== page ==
Second Time Around: Inheriting an E-Discovery Case
By Scott Meyers and Lenor Marquis Segal, Ellis & Winters LLP, North Carolina
If you are your client’s second counsel, make them wish they had hired you in the first place. Inheriting an e-Discovery matter is rife with opportunities for retreading your predecessor’s mistakes and can be a minefield without the proper preparation and planning. This article provides key tips and strategies on taking over an e-Discovery-intensive case from a “fired” law firm to help lawyers and their litigation support professionals manage the transition effectively and dodge some of the typical pitfalls.
Under almost any circumstances, taking over a case from another firm can be fraught with peril. Taking over a case with a significant e-Discovery component is even more daunting. The process and procedures used by the first law firm to gather, sort, compile, and produce ESI will color and influence your representation for the remainder of the case. And while it can be a happy and flattering occasion to be called upon for your e-Discovery expertise, it also means that in the mind of the client, something has gone so wrong that it justifies calling the cavalry. In other words, you are dealing with a client who has already experienced dissatisfaction and/or distrust with respect to its counsel, and who is very likely angry and disappointed concerning the costs and time involved shepherding an e-Discovery-intensive matter.
Coming on the heels of a failed attorney-client relationship, transitioning an e-discovery case to a new law firm may not only be awkward, but it also has the potential for new risks, such as the risk that you will be held responsible by the court and/or the client for the sins of the former law firm. This article aims to help lawyers and their litigation support professionals manage the transition effectively and hopefully dodge some of those pitfalls.
Diagnosing the Break-up
The first order of business when taking over any case from another firm is to determine the source of the problems behind the move including what, from the client’s perspective, went wrong with the prior law firm’s representation. Assuming for the purposes of this article that your client parted ways with his former counsel at least in part for e-Discovery- related reasons, you need to learn about, and evaluate, all e-Discovery activity in the case to date. It may be relatively easy to determine the problems from external events (such as sanctions issued by the court or a significant data loss), or it may be something more subtle that happened on an interpersonal level. It could be that former counsel did not properly prepare the client for the cost and time involved in e-Discovery cases. Of course, it may also be all about value and price, especially if a large case has shrunk, or about capacity if the reverse has happened and a smaller case has morphed into a larger one.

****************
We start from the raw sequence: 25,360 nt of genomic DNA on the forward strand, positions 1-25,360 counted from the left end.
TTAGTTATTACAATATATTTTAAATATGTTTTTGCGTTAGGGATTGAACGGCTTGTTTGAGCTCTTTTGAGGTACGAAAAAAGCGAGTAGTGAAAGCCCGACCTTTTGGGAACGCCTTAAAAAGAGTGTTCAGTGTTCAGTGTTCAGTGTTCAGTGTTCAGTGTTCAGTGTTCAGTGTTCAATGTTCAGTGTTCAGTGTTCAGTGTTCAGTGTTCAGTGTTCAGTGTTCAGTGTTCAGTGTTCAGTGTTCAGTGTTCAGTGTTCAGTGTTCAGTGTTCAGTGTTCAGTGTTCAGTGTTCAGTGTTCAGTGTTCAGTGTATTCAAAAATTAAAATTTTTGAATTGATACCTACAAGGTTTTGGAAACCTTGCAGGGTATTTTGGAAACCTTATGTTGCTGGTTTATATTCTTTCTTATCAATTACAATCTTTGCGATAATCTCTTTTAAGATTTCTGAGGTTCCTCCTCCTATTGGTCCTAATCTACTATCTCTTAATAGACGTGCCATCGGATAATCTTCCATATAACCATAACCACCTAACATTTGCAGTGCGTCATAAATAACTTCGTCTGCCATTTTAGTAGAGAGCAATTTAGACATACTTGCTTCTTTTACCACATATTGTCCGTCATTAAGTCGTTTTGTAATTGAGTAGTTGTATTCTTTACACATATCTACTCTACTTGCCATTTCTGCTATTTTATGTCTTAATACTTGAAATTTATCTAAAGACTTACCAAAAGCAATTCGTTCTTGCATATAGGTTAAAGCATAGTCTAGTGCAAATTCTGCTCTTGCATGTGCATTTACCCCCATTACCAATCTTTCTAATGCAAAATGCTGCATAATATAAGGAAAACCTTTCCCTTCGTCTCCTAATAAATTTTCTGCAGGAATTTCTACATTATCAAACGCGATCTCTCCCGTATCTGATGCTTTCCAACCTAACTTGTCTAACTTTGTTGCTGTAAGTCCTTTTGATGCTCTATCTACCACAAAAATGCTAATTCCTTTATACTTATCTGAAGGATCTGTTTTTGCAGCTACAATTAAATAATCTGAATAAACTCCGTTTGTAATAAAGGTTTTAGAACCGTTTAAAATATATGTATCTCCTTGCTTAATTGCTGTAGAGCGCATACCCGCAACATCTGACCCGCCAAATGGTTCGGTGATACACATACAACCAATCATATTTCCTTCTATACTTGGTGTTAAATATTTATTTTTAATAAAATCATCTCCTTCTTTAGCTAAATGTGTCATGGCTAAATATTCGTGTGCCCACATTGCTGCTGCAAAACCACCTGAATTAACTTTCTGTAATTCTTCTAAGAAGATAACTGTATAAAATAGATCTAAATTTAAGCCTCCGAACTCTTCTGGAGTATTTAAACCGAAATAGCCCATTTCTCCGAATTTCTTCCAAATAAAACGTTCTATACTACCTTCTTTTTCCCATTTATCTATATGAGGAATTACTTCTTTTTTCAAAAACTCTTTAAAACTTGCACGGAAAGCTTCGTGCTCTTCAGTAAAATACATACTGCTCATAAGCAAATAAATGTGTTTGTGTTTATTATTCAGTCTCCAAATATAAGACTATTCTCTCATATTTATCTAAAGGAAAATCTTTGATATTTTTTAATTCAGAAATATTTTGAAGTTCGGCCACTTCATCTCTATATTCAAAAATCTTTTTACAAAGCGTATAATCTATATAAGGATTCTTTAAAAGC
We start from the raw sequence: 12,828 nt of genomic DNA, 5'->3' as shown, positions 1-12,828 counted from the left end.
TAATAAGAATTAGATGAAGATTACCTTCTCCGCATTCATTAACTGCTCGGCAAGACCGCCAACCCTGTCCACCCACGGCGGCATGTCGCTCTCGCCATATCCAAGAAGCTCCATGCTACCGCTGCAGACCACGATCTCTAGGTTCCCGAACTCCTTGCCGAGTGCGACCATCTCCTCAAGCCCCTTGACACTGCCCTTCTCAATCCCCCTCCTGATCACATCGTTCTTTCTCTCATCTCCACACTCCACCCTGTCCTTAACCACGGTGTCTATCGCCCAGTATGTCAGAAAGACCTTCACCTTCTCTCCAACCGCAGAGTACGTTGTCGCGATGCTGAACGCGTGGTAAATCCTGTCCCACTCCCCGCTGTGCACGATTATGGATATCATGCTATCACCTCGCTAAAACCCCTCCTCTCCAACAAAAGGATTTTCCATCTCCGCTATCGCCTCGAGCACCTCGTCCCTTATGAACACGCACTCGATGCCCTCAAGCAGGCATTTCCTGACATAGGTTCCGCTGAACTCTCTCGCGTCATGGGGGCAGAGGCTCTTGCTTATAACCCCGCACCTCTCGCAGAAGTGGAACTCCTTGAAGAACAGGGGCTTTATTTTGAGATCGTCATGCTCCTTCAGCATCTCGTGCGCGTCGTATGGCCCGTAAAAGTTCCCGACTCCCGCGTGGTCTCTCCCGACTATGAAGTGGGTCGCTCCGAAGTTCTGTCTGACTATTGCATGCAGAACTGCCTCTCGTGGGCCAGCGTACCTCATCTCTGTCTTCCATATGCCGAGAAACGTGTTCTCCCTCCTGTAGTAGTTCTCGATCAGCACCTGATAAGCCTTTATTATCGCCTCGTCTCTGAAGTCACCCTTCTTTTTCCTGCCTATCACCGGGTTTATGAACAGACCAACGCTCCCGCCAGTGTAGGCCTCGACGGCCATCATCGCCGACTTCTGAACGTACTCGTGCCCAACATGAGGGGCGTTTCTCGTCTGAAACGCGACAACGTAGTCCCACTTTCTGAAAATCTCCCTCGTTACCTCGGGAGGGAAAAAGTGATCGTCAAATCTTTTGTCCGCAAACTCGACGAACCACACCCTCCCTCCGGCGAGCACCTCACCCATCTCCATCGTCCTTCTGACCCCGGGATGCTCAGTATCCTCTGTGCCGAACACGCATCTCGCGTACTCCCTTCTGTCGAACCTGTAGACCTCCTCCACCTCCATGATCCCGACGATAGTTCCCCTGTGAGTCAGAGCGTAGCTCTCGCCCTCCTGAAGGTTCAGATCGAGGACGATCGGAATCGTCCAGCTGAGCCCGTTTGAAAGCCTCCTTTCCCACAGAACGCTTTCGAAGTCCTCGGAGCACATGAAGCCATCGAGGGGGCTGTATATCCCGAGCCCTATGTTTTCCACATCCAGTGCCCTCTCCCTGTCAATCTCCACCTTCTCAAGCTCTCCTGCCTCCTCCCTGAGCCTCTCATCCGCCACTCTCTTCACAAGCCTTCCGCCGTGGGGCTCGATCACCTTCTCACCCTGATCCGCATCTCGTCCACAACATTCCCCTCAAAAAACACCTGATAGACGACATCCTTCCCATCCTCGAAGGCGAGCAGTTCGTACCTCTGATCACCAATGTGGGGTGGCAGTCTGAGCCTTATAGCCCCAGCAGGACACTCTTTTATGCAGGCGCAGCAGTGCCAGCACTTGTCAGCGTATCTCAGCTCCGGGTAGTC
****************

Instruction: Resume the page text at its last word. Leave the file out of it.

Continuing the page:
Changing counsel is not done lightly in most circumstances. The process of determining “why us and not them” is certainly made easier if the client has been your client in the past, or is currently your client with respect to other matters, but it also may be dependent on how culturally candid the client is. Of course, the more upset the client is, the more open they might be inclined to be about the parade of horribles they have endured. In any event, listen very carefully to your client. The client’s complaints about its former law firm are the very same complaints it could have about you if you are not attentive and considerate of the client’s needs.
Knowing your client’s sensitivities will make your job that much easier. If you find it difficult to determine the source of the strife with prior counsel, you may try inquiring about the client’s expectations, and ask for at least five specific things about the prior representation that left the client dissatisfied. Although this is not a magic number, five issues should get you to the root of the schism. This client is likely more prone to disappointment than a new client, and if those old wounds are hidden from you, you will be caught unawares when they are reopened.
Second, you should endeavor, with your client’s cooperation and permission, to obtain all of the former law firm’s e-Discovery case files as quickly as possible. These files are indispensible in the sense that they tell the story of the defensibility of the processes and procedures used to date. While the transfer of the actual raw data and access to any document review database is obviously important and usually happens rather rapidly, the data alone is not enough when you will be called upon to defend the decision-making process in court. The longer you wait to obtain the files, the more material grows legs, data disappears, and institutional memory fades. Of course, your client may be engaged in a nasty divorce with its former law firm that is (rightly or wrongly) impeding the release of these files. Emphasize with your client the need to transfer the files in the e-Discovery context.
Know the Boneyard